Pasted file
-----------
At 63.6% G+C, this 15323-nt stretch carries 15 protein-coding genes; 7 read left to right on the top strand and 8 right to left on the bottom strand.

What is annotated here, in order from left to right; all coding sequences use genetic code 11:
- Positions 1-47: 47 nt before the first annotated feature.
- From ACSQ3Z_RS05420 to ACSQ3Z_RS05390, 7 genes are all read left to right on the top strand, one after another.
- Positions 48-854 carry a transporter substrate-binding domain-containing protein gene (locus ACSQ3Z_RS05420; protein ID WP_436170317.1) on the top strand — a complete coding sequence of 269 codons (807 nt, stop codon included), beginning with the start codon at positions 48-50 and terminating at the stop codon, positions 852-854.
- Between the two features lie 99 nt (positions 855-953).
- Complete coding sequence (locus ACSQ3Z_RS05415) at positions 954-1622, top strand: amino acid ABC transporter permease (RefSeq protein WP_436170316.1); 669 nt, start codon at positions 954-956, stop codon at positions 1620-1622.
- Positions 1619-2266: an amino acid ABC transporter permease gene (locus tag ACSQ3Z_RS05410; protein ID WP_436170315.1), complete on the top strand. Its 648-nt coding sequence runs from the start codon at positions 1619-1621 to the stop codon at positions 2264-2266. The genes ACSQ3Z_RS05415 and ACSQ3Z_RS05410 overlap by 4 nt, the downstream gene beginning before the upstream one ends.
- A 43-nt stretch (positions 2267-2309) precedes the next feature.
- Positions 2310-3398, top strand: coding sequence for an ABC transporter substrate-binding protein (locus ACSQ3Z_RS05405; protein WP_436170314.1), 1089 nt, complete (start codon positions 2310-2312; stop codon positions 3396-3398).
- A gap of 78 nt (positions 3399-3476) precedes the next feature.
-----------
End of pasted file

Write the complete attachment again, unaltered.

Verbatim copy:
At 63.6% G+C, this 15323-nt stretch carries 15 protein-coding genes; 7 read left to right on the top strand and 8 right to left on the bottom strand.

What is annotated here, in order from left to right; all coding sequences use genetic code 11:
- Positions 1-47: 47 nt before the first annotated feature.
- From ACSQ3Z_RS05420 to ACSQ3Z_RS05390, 7 genes are all read left to right on the top strand, one after another.
- Positions 48-854 carry a transporter substrate-binding domain-containing protein gene (locus ACSQ3Z_RS05420; protein ID WP_436170317.1) on the top strand — a complete coding sequence of 269 codons (807 nt, stop codon included), beginning with the start codon at positions 48-50 and terminating at the stop codon, positions 852-854.
- Between the two features lie 99 nt (positions 855-953).
- Complete coding sequence (locus ACSQ3Z_RS05415) at positions 954-1622, top strand: amino acid ABC transporter permease (RefSeq protein WP_436170316.1); 669 nt, start codon at positions 954-956, stop codon at positions 1620-1622.
- Positions 1619-2266: an amino acid ABC transporter permease gene (locus tag ACSQ3Z_RS05410; protein ID WP_436170315.1), complete on the top strand. Its 648-nt coding sequence runs from the start codon at positions 1619-1621 to the stop codon at positions 2264-2266. The genes ACSQ3Z_RS05415 and ACSQ3Z_RS05410 overlap by 4 nt, the downstream gene beginning before the upstream one ends.
- A 43-nt stretch (positions 2267-2309) precedes the next feature.
- Positions 2310-3398, top strand: coding sequence for an ABC transporter substrate-binding protein (locus ACSQ3Z_RS05405; protein WP_436170314.1), 1089 nt, complete (start codon positions 2310-2312; stop codon positions 3396-3398).
- A gap of 78 nt (positions 3399-3476) precedes the next feature.